No. of Recommendations: 4
I agree with the above posts regarding rent and utility accounts--your son should get his name off those accounts immediately. I also agree with the warnings not to mention to the landlord that he is thinking of moving out. Nothing good--and plenty of bad things--can come of it. If he somehow lost his copy, he should simply mention that it was misplaced and ask for a new copy.

Chances are that your son and his roommates have a verbal agreement in how they split the rent, and that this agreement is not part of the written lease. The landlord wants the full amount on the due date and won't much care who it comes from. So it is very likely that if your son moves out, the couple who stays behind would face eviction if they fail to make the full monthly rent payment. It's not like they can write a check for a fraction of the rent and expect to stay there while the landlord goes after your son for the balance.

What's going to happen is this:

(A) either they'll make the full payment and come after your son in small claims court, or

(B) maybe they'll just figure it's not worth it and call him a bunch of four-letter words, or

(C) worst case, they'll fail to pay and get evicted, and then the landlord will come after everyone and your son would be responsible for a third of the total judgement amount plus legal fees.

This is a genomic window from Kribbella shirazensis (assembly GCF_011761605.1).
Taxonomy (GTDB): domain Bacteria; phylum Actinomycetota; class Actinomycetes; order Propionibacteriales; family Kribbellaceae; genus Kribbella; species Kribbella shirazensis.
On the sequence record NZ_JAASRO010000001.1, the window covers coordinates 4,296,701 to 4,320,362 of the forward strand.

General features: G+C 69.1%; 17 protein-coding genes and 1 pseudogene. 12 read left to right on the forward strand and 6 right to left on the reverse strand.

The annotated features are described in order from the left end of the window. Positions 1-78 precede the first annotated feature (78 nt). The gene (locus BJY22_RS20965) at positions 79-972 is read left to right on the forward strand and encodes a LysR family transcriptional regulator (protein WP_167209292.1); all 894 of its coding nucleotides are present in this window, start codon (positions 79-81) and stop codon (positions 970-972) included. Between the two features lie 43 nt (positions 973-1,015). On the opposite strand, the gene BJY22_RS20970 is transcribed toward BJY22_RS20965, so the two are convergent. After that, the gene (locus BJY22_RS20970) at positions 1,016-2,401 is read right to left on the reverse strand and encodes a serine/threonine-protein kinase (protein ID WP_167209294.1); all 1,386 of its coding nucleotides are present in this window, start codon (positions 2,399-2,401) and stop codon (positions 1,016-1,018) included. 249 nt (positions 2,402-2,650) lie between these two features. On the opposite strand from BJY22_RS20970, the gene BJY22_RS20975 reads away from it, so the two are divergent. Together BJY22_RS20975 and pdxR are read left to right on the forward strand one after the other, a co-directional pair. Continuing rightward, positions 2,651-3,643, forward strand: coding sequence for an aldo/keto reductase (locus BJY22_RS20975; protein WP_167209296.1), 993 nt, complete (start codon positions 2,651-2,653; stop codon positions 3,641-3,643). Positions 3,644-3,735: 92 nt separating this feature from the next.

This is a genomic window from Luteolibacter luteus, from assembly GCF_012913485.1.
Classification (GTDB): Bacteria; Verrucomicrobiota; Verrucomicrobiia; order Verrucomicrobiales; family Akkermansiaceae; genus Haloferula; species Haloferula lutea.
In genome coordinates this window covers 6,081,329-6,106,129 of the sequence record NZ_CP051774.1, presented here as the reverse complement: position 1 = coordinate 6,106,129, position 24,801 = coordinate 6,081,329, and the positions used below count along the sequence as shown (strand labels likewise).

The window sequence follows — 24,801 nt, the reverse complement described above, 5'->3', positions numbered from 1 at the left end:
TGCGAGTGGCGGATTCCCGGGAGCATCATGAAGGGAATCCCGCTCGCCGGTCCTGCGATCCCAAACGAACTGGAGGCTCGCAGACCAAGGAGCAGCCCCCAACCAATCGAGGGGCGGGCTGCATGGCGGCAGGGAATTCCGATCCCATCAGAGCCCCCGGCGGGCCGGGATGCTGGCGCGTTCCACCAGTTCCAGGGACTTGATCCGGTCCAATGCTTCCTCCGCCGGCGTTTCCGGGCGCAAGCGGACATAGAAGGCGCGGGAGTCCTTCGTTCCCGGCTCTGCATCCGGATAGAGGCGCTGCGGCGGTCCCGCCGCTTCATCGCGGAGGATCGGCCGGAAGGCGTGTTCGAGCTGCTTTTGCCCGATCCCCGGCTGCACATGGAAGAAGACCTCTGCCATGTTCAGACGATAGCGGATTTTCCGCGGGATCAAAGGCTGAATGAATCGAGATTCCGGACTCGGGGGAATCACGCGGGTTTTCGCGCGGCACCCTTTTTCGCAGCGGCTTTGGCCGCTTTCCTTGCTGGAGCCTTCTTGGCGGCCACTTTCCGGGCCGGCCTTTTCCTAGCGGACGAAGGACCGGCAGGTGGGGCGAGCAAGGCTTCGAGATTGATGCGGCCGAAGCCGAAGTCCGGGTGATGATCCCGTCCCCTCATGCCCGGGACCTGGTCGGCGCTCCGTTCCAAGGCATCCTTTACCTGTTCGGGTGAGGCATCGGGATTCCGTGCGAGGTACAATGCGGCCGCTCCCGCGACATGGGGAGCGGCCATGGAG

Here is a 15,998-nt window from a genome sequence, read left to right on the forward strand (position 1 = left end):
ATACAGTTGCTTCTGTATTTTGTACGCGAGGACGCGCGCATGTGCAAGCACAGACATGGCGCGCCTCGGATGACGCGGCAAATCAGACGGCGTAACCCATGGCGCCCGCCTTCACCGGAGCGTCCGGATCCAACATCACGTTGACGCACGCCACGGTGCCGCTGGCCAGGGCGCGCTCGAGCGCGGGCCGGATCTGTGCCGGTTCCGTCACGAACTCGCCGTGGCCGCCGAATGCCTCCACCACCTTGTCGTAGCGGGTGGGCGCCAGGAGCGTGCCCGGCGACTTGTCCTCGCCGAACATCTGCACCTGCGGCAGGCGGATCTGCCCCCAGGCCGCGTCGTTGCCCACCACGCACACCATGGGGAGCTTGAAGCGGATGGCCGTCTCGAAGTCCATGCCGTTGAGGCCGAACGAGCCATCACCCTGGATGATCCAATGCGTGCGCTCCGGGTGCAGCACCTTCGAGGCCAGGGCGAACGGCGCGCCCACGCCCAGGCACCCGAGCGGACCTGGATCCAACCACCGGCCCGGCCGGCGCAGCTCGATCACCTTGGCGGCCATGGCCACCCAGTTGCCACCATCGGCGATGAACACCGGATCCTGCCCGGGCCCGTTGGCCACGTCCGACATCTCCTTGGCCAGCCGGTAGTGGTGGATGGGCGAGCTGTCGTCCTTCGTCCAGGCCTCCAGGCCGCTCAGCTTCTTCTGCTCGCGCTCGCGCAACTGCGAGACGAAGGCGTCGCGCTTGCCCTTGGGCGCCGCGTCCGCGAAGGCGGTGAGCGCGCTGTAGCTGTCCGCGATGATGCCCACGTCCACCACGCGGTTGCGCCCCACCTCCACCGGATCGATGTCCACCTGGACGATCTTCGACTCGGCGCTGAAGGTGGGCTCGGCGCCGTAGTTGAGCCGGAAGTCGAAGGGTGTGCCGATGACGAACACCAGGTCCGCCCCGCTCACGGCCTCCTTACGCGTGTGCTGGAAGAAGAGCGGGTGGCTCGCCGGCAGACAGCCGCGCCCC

Again, neither the judge nor the landlord will care about a private verbal agreement which is not a part of the lease. Your son would never be legally responsible for more than a third of the total lease amount. The smart and honorable thing would be for your son to offer to pay his roommates a third of the rent ($218) through April 2014. He ought to be able to manage that if he is still working and living at home.* He should not be responsible for any cable or utilities after leaving, especially if his name is not on the accounts.

Last, if your son is moving in with you, demand to see his the last year's worth of statements for the credit cards he ran up, plus his bank statements. They should be available online in PDF form. He should give you the online account passwords. You need to see where the money went (Bars? Fast food? Concerts? Cash advances [ie., drugs]? Online gambling?), and address the problem in a long face-to-face conversation before he moves in with you. Something is definitely up.
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